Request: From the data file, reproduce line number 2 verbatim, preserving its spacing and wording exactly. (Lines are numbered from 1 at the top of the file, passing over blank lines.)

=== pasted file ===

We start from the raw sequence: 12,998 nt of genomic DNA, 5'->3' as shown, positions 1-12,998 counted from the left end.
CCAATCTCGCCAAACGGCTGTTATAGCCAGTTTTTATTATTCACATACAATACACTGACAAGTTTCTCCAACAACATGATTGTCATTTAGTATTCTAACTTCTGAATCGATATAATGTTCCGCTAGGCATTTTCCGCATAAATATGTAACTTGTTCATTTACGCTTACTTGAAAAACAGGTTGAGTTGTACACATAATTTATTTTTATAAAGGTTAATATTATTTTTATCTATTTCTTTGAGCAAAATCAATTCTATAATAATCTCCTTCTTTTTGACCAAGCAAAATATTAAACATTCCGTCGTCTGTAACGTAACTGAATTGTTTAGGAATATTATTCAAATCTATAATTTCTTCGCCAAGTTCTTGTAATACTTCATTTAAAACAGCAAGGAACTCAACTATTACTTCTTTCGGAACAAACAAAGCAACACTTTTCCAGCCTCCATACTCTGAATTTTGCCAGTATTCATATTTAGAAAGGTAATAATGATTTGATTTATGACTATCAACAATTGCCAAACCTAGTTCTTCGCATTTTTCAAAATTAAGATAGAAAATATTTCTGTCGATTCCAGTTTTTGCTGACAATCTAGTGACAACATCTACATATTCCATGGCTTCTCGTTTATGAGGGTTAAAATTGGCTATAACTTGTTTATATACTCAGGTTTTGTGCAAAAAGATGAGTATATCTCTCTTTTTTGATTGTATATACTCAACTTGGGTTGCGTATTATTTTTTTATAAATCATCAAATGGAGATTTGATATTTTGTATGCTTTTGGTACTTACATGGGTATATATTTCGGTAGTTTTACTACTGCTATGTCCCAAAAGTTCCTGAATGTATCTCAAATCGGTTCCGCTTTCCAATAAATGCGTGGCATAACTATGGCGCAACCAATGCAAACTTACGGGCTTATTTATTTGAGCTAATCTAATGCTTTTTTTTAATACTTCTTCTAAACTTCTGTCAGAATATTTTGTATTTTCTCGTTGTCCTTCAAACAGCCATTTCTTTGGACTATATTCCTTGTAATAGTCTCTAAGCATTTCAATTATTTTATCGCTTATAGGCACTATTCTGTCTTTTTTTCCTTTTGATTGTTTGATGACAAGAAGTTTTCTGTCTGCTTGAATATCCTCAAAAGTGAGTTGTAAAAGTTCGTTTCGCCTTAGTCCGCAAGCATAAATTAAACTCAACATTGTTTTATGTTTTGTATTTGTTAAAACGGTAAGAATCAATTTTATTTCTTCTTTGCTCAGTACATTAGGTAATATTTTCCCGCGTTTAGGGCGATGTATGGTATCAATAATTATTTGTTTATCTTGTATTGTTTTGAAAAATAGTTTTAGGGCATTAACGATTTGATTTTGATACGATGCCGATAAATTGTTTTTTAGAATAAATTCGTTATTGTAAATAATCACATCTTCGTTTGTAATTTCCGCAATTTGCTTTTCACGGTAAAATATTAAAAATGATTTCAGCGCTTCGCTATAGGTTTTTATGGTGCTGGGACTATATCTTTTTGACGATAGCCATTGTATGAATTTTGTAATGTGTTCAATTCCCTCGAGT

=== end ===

CCAATCTCGCCAAACGGCTGTTATAGCCAGTTTTTATTATTCACATACAATACACTGACAAGTTTCTCCAACAACATGATTGTCATTTAGTATTCTAACTTCTGAATCGATATAATGTTCCGCTAGGCATTTTCCGCATAAATATGTAACTTGTTCATTTACGCTTACTTGAAAAACAGGTTGAGTTGTACACATAATTTATTTTTATAAAGGTTAATATTATTTTTATCTATTTCTTTGAGCAAAATCAATTCTATAATAATCTCCTTCTTTTTGACCAAGCAAAATATTAAACATTCCGTCGTCTGTAACGTAACTGAATTGTTTAGGAATATTATTCAAATCTATAATTTCTTCGCCAAGTTCTTGTAATACTTCATTTAAAACAGCAAGGAACTCAACTATTACTTCTTTCGGAACAAACAAAGCAACACTTTTCCAGCCTCCATACTCTGAATTTTGCCAGTATTCATATTTAGAAAGGTAATAATGATTTGATTTATGACTATCAACAATTGCCAAACCTAGTTCTTCGCATTTTTCAAAATTAAGATAGAAAATATTTCTGTCGATTCCAGTTTTTGCTGACAATCTAGTGACAACATCTACATATTCCATGGCTTCTCGTTTATGAGGGTTAAAATTGGCTATAACTTGTTTATATACTCAGGTTTTGTGCAAAAAGATGAGTATATCTCTCTTTTTTGATTGTATATACTCAACTTGGGTTGCGTATTATTTTTTTATAAATCATCAAATGGAGATTTGATATTTTGTATGCTTTTGGTACTTACATGGGTATATATTTCGGTAGTTTTACTACTGCTATGTCCCAAAAGTTCCTGAATGTATCTCAAATCGGTTCCGCTTTCCAATAAATGCGTGGCATAACTATGGCGCAACCAATGCAAACTTACGGGCTTATTTATTTGAGCTAATCTAATGCTTTTTTTTAATACTTCTTCTAAACTTCTGTCAGAATATTTTGTATTTTCTCGTTGTCCTTCAAACAGCCATTTCTTTGGACTATATTCCTTGTAATAGTCTCTAAGCATTTCAATTATTTTATCGCTTATAGGCACTATTCTGTCTTTTTTTCCTTTTGATTGTTTGATGACAAGAAGTTTTCTGTCTGCTTGAATATCCTCAAAAGTGAGTTGTAAAAGTTCGTTTCGCCTTAGTCCGCAAGCATAAATTAAACTCAACATTGTTTTATGTTTTGTATTTGTTAAAACGGTAAGAATCAATTTTATTTCTTCTTTGCTCAGTACATTAGGTAATATTTTCCCGCGTTTAGGGCGATGTATGGTATCAATAATTATTTGTTTATCTTGTATTGTTTTGAAAAATAGTTTTAGGGCATTAACGATTTGATTTTGATACGATGCCGATAAATTGTTTTTTAGAATAAATTCGTTATTGTAAATAATCACATCTTCGTTTGTAATTTCCGCAATTTGCTTTTCACGGTAAAATATTAAAAATGATTTCAGCGCTTCGCTATAGGTTTTTATGGTGCTGGGACTATATCTTTTTGACGATAGCCATTGTATGAATTTTGTAATGTGTTCAATTCCCTCGAGT